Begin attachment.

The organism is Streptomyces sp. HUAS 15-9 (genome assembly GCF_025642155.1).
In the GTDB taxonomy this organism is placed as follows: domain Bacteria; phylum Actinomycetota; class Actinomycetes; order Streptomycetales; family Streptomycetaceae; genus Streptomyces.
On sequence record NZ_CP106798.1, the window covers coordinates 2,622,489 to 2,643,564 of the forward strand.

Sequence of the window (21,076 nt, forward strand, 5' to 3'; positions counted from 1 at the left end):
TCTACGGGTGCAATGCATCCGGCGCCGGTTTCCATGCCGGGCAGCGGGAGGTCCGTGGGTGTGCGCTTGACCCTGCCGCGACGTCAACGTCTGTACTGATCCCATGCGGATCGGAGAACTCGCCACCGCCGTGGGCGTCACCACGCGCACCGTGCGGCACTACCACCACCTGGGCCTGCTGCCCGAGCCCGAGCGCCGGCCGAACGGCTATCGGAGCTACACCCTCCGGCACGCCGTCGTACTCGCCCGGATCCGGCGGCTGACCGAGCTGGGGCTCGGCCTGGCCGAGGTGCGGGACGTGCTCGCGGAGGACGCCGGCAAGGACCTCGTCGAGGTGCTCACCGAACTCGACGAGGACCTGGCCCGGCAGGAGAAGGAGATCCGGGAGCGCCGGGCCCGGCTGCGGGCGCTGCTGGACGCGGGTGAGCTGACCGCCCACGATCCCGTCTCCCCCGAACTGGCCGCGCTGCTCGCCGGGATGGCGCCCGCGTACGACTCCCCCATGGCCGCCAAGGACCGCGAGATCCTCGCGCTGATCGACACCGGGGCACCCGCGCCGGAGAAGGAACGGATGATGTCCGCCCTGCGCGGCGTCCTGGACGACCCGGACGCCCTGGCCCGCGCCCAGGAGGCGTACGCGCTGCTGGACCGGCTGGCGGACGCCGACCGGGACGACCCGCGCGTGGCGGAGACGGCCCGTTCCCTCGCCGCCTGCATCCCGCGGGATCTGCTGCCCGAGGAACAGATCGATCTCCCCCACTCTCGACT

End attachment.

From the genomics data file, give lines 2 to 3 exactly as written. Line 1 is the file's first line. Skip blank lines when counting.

In the GTDB taxonomy this organism is placed as follows: domain Bacteria; phylum Actinomycetota; class Actinomycetes; order Streptomycetales; family Streptomycetaceae; genus Streptomyces.
On sequence record NZ_CP106798.1, the window covers coordinates 2,622,489 to 2,643,564 of the forward strand.